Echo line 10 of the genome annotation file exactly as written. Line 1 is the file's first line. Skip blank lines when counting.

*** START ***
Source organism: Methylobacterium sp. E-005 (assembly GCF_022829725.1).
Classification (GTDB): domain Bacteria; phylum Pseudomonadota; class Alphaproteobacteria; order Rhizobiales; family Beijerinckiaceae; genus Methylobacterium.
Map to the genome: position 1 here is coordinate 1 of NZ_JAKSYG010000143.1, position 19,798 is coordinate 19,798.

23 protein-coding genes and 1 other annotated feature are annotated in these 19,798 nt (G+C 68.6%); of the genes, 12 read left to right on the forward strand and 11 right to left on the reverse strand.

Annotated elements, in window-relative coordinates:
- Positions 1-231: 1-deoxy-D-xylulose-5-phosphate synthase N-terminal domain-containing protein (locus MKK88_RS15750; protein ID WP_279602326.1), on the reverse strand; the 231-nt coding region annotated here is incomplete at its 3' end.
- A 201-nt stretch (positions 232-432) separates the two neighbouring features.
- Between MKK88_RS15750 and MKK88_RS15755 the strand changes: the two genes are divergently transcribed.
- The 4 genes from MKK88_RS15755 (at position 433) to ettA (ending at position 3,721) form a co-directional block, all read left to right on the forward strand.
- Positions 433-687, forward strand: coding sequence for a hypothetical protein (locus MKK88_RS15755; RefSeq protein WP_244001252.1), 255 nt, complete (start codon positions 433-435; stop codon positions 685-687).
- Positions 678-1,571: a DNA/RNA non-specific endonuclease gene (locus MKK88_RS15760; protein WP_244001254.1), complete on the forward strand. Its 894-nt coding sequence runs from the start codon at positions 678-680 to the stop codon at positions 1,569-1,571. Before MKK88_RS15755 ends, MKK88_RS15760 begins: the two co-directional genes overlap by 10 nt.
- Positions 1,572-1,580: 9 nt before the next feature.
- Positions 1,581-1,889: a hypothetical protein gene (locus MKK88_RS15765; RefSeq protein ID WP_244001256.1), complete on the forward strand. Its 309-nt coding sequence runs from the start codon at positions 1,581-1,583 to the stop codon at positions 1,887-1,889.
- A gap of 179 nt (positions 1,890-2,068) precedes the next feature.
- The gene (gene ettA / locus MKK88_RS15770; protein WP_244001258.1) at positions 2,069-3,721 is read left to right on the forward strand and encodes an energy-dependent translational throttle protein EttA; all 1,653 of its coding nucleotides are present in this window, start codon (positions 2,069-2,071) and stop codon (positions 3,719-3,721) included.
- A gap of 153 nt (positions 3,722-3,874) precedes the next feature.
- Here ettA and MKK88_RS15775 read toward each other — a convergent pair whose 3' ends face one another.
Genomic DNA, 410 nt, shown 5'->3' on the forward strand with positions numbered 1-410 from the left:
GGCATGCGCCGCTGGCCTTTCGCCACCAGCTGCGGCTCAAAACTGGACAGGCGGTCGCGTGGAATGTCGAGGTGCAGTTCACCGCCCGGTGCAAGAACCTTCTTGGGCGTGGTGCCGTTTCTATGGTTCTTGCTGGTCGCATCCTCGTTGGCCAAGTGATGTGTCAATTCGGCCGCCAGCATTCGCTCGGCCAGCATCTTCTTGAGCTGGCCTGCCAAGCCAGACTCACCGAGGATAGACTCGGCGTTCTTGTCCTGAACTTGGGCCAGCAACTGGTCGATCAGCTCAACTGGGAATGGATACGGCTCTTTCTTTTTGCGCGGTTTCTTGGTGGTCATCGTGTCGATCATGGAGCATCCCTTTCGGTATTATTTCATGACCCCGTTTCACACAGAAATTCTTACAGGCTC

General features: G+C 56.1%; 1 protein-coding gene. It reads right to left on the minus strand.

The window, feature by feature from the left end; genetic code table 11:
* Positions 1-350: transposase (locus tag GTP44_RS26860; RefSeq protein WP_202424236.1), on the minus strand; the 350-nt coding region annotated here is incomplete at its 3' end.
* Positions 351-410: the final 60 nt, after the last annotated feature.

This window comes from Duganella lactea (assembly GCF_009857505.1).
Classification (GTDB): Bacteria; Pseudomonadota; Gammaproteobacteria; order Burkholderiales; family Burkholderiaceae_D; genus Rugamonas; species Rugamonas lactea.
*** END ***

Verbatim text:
- Positions 433-687, forward strand: coding sequence for a hypothetical protein (locus MKK88_RS15755; RefSeq protein WP_244001252.1), 255 nt, complete (start codon positions 433-435; stop codon positions 685-687).